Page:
The protection of cultivars and the success of Brazilian agribusiness
In the last 20 years, grain production in Brazil has more than quadrupled, reaching the mark of 265 million tons, while in the same period the planted area increased only from 37.9 million to 67 million hectares. Such disproportion between the great increase in productivity on the one hand — which confirms Brazil as one of the world leaders in agribusiness — and the low expansion of space for planting on the other, is mainly due to the development and protection of cultivars, pointed out, last Thursday, 14, Ricardo Zanatta Machado, coordinator of the SNPC (National Service for the Protection of Cultivars), and Raphael Rossi Silva, of Topical Melhoramento e Genética (TMG), speakers of the webinar “Protection of Cultivars in Brazil”. The event was mediated by t Maria Isabel Coelho de Castro Bingemer, the co-coordinator of ABPI’s Cultivars Study Committee, and held within the scope of IP Meetings, a series of virtual meetings promoted by ABPI and WIPO – World Intellectual Property Organization, with the support of the SNPC in this edition. The opening table was attended by ABPI’s president Luiz Edgard Montaury Pimenta, Zanatta Machado, and WIPO advisor Isabella Pimentel.
Zanatta Machado explained that the protection of cultivars is part of a virtuous chain, which brings benefits to everyone involved in the genetic improvement of a plant. The farmer now has other alternatives for cultivation species, which are more productive and resistant to diseases, while the breeder and the seed producer get the return on investment for business expansion. qThe government also wins, which guarantees more competitiveness to the product within international agribusiness. According to the SNPC technician the consumer gains access to cheaper, more sustainable, and nutritious food. “Without protection, companies would not be encouraged to make genetic improvements”, says Zanatta Machado. In Brazil, cultivars are protected by Law No. 9,456, of April 25th, 1997, known as the Cultivar Protection Law.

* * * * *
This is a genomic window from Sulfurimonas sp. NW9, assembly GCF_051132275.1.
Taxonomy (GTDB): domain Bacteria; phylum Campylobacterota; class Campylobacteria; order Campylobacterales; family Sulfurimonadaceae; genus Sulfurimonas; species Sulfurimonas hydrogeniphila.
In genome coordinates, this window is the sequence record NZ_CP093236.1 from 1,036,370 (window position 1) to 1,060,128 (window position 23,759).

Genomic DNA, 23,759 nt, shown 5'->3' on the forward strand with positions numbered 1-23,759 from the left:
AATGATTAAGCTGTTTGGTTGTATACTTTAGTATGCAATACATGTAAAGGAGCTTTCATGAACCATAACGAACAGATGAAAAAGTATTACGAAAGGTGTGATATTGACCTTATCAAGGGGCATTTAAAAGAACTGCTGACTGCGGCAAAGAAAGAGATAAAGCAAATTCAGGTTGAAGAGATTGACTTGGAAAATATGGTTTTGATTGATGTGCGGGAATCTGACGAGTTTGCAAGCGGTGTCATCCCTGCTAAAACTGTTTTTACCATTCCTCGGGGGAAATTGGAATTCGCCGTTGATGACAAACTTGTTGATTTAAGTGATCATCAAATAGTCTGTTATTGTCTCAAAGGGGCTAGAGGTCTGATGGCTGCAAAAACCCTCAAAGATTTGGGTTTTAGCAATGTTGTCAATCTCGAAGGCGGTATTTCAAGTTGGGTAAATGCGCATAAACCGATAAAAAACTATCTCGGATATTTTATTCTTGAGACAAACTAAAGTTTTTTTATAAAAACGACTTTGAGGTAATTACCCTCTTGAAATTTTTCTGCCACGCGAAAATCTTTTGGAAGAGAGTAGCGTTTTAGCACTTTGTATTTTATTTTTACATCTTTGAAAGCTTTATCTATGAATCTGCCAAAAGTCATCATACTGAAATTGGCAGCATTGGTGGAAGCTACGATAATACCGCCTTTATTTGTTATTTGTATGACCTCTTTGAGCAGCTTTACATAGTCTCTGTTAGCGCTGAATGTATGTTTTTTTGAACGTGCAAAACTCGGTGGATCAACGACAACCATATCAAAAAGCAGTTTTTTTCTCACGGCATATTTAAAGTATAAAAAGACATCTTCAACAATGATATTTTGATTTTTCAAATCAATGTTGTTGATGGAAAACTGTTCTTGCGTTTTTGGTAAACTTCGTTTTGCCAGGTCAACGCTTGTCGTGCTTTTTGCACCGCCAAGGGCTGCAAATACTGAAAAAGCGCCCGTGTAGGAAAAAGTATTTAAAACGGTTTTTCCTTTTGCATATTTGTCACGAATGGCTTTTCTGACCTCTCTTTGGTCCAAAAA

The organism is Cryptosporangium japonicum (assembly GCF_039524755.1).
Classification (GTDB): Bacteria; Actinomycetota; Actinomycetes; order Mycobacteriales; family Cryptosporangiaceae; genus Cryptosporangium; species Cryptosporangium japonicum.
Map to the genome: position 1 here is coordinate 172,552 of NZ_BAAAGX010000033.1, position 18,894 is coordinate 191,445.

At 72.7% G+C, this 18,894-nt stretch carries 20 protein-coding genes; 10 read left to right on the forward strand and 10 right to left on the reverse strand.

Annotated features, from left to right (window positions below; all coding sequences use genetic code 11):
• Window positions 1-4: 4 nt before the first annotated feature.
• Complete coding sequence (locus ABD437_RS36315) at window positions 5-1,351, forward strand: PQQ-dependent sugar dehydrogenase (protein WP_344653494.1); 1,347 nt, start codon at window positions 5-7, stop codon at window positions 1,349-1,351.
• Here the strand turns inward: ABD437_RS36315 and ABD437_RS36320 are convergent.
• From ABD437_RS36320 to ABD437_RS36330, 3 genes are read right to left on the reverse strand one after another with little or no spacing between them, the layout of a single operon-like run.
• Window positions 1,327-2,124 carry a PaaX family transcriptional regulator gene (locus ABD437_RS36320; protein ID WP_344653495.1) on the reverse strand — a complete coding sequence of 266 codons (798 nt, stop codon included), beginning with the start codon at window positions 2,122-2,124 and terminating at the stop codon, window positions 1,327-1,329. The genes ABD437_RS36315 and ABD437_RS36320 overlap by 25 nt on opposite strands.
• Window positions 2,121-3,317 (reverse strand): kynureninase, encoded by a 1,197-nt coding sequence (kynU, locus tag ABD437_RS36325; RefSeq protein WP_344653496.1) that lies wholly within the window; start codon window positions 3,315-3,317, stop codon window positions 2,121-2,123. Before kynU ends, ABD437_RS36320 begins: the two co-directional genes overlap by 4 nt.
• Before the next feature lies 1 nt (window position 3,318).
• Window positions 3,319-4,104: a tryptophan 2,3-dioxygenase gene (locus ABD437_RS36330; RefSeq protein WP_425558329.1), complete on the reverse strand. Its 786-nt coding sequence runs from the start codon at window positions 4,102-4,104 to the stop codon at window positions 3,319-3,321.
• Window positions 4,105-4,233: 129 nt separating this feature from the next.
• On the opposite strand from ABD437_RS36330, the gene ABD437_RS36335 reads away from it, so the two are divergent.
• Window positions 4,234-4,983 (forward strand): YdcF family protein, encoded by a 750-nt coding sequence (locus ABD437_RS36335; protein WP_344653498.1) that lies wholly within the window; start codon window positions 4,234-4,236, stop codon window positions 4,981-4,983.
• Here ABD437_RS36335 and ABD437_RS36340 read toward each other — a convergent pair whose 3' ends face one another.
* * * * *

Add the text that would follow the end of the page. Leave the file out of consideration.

From the beginning of research for genetic improvement, until the cultivar is placed on the market, it takes an average of seven years of investments, explained Rossi Silva, from TMG, a genetic improvement technology company for soy and cotton. He added that genetic improvement explains the expansion of Brazilian soy production, which has practically doubled in the last 20 years. “In the Midwest, we went from 10 million tons of soy to more than 60 million tons”. The TMG representative considers it inappropriate to deem Brazil as a mere exporter of basic products. “In soy, what we have is immense added value with a lot of technology development, and we should be very proud of that”, he said.
You can watch the full webinar on ABPI’s YouTube Channel – https://www.youtube.com/watch?v=ATgTtFiLAiA